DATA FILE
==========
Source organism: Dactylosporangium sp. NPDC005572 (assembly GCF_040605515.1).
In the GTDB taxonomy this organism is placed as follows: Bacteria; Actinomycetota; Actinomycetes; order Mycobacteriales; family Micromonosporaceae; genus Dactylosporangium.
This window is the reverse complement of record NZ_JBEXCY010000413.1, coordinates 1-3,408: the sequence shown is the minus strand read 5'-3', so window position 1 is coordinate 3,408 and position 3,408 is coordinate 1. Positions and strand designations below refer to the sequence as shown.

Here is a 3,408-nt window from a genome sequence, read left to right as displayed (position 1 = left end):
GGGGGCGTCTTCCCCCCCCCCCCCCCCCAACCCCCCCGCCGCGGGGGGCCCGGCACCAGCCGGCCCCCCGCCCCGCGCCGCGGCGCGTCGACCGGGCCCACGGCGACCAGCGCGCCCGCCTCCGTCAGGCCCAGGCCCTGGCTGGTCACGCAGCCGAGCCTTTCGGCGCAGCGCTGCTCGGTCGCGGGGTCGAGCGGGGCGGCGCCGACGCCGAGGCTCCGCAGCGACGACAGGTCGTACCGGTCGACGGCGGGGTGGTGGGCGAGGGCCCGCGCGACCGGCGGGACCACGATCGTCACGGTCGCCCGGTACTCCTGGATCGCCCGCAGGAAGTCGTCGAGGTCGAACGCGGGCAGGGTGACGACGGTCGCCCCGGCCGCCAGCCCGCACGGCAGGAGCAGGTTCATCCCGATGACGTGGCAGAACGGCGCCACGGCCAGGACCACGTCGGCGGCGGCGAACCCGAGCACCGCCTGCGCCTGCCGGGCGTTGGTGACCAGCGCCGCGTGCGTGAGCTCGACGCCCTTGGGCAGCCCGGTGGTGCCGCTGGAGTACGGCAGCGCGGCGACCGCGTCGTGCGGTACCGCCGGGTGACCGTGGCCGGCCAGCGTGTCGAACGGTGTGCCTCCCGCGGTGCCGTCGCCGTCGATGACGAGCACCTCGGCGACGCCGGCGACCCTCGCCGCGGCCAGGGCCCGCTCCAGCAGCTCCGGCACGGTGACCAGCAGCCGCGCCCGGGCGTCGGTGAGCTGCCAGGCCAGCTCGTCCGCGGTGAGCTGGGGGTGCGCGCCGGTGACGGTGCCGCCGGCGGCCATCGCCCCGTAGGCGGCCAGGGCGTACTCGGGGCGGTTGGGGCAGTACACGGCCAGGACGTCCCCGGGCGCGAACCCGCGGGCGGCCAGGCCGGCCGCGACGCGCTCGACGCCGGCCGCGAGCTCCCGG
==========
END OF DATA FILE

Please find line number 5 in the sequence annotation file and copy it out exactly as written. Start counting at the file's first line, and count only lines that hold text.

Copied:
GGGGGCGTCTTCCCCCCCCCCCCCCCCCAACCCCCCCGCCGCGGGGGGCCCGGCACCAGCCGGCCCCCCGCCCCGCGCCGCGGCGCGTCGACCGGGCCCACGGCGACCAGCGCGCCCGCCTCCGTCAGGCCCAGGCCCTGGCTGGTCACGCAGCCGAGCCTTTCGGCGCAGCGCTGCTCGGTCGCGGGGTCGAGCGGGGCGGCGCCGACGCCGAGGCTCCGCAGCGACGACAGGTCGTACCGGTCGACGGCGGGGTGGTGGGCGAGGGCCCGCGCGACCGGCGGGACCACGATCGTCACGGTCGCCCGGTACTCCTGGATCGCCCGCAGGAAGTCGTCGAGGTCGAACGCGGGCAGGGTGACGACGGTCGCCCCGGCCGCCAGCCCGCACGGCAGGAGCAGGTTCATCCCGATGACGTGGCAGAACGGCGCCACGGCCAGGACCACGTCGGCGGCGGCGAACCCGAGCACCGCCTGCGCCTGCCGGGCGTTGGTGACCAGCGCCGCGTGCGTGAGCTCGACGCCCTTGGGCAGCCCGGTGGTGCCGCTGGAGTACGGCAGCGCGGCGACCGCGTCGTGCGGTACCGCCGGGTGACCGTGGCCGGCCAGCGTGTCGAACGGTGTGCCTCCCGCGGTGCCGTCGCCGTCGATGACGAGCACCTCGGCGACGCCGGCGACCCTCGCCGCGGCCAGGGCCCGCTCCAGCAGCTCCGGCACGGTGACCAGCAGCCGCGCCCGGGCGTCGGTGAGCTGCCAGGCCAGCTCGTCCGCGGTGAGCTGGGGGTGCGCGCCGGTGACGGTGCCGCCGGCGGCCATCGCCCCGTAGGCGGCCAGGGCGTACTCGGGGCGGTTGGGGCAGTACACGGCCAGGACGTCCCCGGGCGCGAACCCGCGGGCGGCCAGGCCGGCCGCGACGCGCTCGACGCCGGCCGCGAGCTCCCGG